MPs have launched a probe into corporate governance and executive pay, amid growing discontent at the contrast between soaring executive salaries and scandals at Sports Direct and BHS. The investigation, which will be led by the Business, Innovation and Skills (BIS) Committee, will also explore the composition of boardrooms across the country and the gender balance within them, as well as the duties of executive figures.
"Irresponsible business behaviour and poor corporate governance certainly act against the interests of workers, but they also act as a brake on long-term prosperity and profitability in companies, as well as tarnishing the reputation of business and undermining public trust in enterprise," said Iain Wright, the BIS chair.
"We need to look again at the laws that govern business and how they are enforced."
Investors at a number of FTSE 100-listed firms have all revolted against boardroom salaries. In April, shareholders at oil giant BP protested against a 20% pay rise, worth £14m, for chief executive Bob Dudley.
Earlier this year, WPP chief executive Sir Martin Sorrell was forced to defend his pay package, worth up to £70m, saying the advertising giant had prospered under his guidance.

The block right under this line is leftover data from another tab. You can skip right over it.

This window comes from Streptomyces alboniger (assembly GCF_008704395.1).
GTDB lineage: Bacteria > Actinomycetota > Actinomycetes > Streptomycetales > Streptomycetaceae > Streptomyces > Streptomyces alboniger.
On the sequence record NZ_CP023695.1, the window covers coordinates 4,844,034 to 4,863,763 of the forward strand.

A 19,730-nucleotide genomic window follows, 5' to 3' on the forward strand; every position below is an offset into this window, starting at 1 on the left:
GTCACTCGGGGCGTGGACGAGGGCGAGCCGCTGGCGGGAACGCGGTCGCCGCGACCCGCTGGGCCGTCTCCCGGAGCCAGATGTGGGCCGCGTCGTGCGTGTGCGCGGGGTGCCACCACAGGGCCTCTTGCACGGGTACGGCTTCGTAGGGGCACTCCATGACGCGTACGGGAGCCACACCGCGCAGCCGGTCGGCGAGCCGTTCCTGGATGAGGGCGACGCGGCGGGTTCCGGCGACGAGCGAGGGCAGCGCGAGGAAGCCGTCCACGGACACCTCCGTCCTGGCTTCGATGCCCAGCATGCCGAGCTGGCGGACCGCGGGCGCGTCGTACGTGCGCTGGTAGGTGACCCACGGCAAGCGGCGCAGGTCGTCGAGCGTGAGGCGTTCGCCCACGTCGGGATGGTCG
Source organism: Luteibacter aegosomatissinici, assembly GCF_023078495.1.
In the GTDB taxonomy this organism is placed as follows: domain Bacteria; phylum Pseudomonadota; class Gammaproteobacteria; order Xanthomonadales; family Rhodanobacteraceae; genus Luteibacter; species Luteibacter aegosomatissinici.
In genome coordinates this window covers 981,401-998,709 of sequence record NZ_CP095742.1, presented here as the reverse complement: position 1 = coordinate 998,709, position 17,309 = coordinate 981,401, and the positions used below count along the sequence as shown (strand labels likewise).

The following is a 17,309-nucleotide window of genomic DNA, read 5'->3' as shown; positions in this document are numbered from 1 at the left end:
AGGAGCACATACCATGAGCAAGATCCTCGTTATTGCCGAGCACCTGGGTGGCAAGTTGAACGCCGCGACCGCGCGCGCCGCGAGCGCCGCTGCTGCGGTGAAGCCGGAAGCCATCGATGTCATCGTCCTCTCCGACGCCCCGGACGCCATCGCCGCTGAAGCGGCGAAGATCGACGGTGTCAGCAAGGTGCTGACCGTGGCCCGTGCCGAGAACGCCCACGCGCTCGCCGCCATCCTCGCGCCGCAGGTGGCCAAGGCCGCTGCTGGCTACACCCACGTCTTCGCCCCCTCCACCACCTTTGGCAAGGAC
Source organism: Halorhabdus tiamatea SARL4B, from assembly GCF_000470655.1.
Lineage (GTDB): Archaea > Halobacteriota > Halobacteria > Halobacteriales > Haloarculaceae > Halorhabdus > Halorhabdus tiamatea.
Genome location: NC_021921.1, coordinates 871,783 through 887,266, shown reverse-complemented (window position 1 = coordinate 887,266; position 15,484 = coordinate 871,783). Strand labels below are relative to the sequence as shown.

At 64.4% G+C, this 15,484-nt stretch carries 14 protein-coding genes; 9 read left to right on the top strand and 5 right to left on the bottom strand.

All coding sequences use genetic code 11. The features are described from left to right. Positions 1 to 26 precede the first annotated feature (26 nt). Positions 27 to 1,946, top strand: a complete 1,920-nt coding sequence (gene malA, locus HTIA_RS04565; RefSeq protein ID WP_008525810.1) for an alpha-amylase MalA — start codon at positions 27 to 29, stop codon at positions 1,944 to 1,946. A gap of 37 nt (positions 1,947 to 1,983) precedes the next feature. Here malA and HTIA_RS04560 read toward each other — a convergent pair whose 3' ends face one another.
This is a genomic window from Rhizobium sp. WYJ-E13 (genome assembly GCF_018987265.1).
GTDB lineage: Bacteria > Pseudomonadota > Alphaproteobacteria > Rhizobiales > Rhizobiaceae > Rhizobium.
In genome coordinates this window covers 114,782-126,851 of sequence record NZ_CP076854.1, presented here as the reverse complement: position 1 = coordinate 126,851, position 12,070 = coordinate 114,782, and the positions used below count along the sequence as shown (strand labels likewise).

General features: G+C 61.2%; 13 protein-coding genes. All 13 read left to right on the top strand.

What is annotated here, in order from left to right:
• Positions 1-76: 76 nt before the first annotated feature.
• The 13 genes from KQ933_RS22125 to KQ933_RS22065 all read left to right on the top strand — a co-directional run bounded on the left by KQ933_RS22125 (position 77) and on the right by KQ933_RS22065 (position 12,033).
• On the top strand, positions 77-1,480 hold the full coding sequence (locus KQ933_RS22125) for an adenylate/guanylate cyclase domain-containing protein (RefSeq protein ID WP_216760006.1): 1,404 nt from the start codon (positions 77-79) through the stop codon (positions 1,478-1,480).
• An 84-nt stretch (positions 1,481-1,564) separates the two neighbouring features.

Wright added: "While there has been some recent shareholder actions against these ever larger pay packages, can we have any confidence that the current framework for controlling pay is working?
"As a committee, we will want to look at whether executive pay should take account of companies' long-term performance and whether the government should intervene further to control executive pay."
Prime Minister Theresa May has made corporate governance one of the priorities on her agenda and the investigation comes after a difficult summer for UK firms. In June, high street chain BHS collapsed after owing more than £1.1bn to various creditors, including a £571m pension deficit, £358m to landlords and £48.5m to suppliers.
As a result, former BHS owner Sir Philip Green appeared before MPs amid a probe to establish who should shoulder responsibilities for the firm's demise. Some have called for him to be stripped of his knighthood.
Last month, Sports Direct founder Mike Ashley was lambasted by MPs as part of an investigation over working conditions at the sports apparel retailer.
Simon Walker, director general of the Institute of Directors, said that the reputation of corporate Britain was yet to recover from the financial crisis.
"There are important questions that need to be addressed on issues including transparency, executive pay and board diversity," Wright added.
"The Prime Minister has made clear that company boards are in her sights, so directors must fully engage in this debate."